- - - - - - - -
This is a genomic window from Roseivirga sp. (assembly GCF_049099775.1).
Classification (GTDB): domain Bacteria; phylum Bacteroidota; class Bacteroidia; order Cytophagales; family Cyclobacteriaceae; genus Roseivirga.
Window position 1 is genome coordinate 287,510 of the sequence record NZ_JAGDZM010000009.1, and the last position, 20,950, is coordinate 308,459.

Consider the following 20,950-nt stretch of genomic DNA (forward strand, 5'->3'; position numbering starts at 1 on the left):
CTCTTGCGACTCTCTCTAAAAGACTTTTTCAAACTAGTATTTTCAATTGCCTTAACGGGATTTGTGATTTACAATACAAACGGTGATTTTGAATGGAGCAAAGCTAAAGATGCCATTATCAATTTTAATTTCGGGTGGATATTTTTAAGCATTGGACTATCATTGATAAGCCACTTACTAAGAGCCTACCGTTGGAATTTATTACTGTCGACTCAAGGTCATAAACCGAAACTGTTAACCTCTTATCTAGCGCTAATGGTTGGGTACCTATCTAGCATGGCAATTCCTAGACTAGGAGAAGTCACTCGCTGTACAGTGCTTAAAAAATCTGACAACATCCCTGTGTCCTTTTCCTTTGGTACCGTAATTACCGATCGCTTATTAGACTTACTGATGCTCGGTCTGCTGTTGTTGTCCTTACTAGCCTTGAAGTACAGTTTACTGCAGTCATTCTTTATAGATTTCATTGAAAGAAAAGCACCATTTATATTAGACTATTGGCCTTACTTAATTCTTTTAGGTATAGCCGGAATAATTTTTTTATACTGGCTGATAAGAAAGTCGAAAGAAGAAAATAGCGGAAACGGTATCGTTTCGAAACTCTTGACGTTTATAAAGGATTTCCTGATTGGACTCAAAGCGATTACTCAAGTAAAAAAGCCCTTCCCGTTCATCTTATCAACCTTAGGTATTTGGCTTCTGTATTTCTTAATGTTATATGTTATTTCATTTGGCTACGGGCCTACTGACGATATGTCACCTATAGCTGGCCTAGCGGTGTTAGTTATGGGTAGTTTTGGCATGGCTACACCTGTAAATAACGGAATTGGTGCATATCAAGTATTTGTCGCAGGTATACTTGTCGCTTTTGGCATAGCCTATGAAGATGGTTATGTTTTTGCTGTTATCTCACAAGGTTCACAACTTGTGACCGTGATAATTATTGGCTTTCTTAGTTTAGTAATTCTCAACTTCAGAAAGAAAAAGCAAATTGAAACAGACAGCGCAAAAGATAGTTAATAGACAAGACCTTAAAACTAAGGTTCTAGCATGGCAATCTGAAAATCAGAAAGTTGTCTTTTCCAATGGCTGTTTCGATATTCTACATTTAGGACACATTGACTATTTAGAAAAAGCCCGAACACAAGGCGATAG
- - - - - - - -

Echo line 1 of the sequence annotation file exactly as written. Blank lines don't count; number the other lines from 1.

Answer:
This is a genomic window from Roseivirga sp. (assembly GCF_049099775.1).